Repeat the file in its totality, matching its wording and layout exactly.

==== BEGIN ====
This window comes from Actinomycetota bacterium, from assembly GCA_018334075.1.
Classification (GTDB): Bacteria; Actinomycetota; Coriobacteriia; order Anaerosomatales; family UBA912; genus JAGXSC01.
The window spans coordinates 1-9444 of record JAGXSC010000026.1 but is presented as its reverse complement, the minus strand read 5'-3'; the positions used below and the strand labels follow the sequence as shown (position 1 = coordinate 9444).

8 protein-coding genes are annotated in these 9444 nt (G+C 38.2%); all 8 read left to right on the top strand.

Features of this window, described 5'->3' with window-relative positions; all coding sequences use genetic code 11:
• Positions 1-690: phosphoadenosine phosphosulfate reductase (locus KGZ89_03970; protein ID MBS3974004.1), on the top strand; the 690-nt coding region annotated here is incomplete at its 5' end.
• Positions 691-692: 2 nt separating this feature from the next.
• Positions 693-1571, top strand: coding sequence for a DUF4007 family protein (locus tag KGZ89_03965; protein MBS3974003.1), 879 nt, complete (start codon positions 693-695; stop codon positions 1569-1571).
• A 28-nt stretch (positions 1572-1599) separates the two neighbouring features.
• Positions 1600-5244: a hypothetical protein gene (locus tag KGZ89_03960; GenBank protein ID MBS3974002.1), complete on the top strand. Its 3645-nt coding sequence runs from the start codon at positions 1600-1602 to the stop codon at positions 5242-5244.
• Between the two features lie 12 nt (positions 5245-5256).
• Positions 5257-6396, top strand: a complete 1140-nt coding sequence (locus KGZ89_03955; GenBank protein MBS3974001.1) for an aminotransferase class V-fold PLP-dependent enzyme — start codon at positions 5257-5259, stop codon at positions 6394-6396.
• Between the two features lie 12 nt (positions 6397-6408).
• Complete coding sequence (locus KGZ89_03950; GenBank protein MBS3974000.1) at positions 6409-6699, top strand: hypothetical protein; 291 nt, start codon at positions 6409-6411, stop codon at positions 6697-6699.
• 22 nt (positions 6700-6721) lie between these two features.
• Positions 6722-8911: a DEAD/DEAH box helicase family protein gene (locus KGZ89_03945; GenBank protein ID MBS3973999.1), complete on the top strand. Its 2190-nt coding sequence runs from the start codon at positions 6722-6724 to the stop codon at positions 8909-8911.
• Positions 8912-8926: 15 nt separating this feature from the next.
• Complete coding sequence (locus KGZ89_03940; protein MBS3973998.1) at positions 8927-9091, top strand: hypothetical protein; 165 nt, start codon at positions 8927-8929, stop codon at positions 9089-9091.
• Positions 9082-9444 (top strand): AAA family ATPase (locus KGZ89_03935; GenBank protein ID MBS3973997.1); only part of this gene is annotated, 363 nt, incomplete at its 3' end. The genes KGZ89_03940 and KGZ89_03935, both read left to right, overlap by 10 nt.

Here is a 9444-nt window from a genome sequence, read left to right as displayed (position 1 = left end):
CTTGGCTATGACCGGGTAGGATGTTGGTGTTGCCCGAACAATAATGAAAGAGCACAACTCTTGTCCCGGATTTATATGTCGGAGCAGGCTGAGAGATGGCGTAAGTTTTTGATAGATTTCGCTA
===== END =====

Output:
This window comes from Actinomycetota bacterium, from assembly GCA_018334075.1.
Classification (GTDB): Bacteria; Actinomycetota; Coriobacteriia; order Anaerosomatales; family UBA912; genus JAGXSC01.
The window spans coordinates 1-9444 of record JAGXSC010000026.1 but is presented as its reverse complement, the minus strand read 5'-3'; the positions used below and the strand labels follow the sequence as shown (position 1 = coordinate 9444).

8 protein-coding genes are annotated in these 9444 nt (G+C 38.2%); all 8 read left to right on the top strand.

Features of this window, described 5'->3' with window-relative positions; all coding sequences use genetic code 11:
• Positions 1-690: phosphoadenosine phosphosulfate reductase (locus KGZ89_03970; protein ID MBS3974004.1), on the top strand; the 690-nt coding region annotated here is incomplete at its 5' end.
• Positions 691-692: 2 nt separating this feature from the next.
• Positions 693-1571, top strand: coding sequence for a DUF4007 family protein (locus tag KGZ89_03965; protein MBS3974003.1), 879 nt, complete (start codon positions 693-695; stop codon positions 1569-1571).
• A 28-nt stretch (positions 1572-1599) separates the two neighbouring features.
• Positions 1600-5244: a hypothetical protein gene (locus tag KGZ89_03960; GenBank protein ID MBS3974002.1), complete on the top strand. Its 3645-nt coding sequence runs from the start codon at positions 1600-1602 to the stop codon at positions 5242-5244.
• Between the two features lie 12 nt (positions 5245-5256).
• Positions 5257-6396, top strand: a complete 1140-nt coding sequence (locus KGZ89_03955; GenBank protein MBS3974001.1) for an aminotransferase class V-fold PLP-dependent enzyme — start codon at positions 5257-5259, stop codon at positions 6394-6396.
• Between the two features lie 12 nt (positions 6397-6408).
• Complete coding sequence (locus KGZ89_03950; GenBank protein MBS3974000.1) at positions 6409-6699, top strand: hypothetical protein; 291 nt, start codon at positions 6409-6411, stop codon at positions 6697-6699.
• 22 nt (positions 6700-6721) lie between these two features.
• Positions 6722-8911: a DEAD/DEAH box helicase family protein gene (locus KGZ89_03945; GenBank protein ID MBS3973999.1), complete on the top strand. Its 2190-nt coding sequence runs from the start codon at positions 6722-6724 to the stop codon at positions 8909-8911.
• Positions 8912-8926: 15 nt separating this feature from the next.
• Complete coding sequence (locus KGZ89_03940; protein MBS3973998.1) at positions 8927-9091, top strand: hypothetical protein; 165 nt, start codon at positions 8927-8929, stop codon at positions 9089-9091.
• Positions 9082-9444 (top strand): AAA family ATPase (locus KGZ89_03935; GenBank protein ID MBS3973997.1); only part of this gene is annotated, 363 nt, incomplete at its 3' end. The genes KGZ89_03940 and KGZ89_03935, both read left to right, overlap by 10 nt.

Here is a 9444-nt window from a genome sequence, read left to right as displayed (position 1 = left end):
CTTGGCTATGACCGGGTAGGATGTTGGTGTTGCCCGAACAATAATGAAAGAGCACAACTCTTGTCCCGGATTTATATGTCGGAGCAGGCTGAGAGATGGCGTAAGTTTTTGATAGATTTCGCTA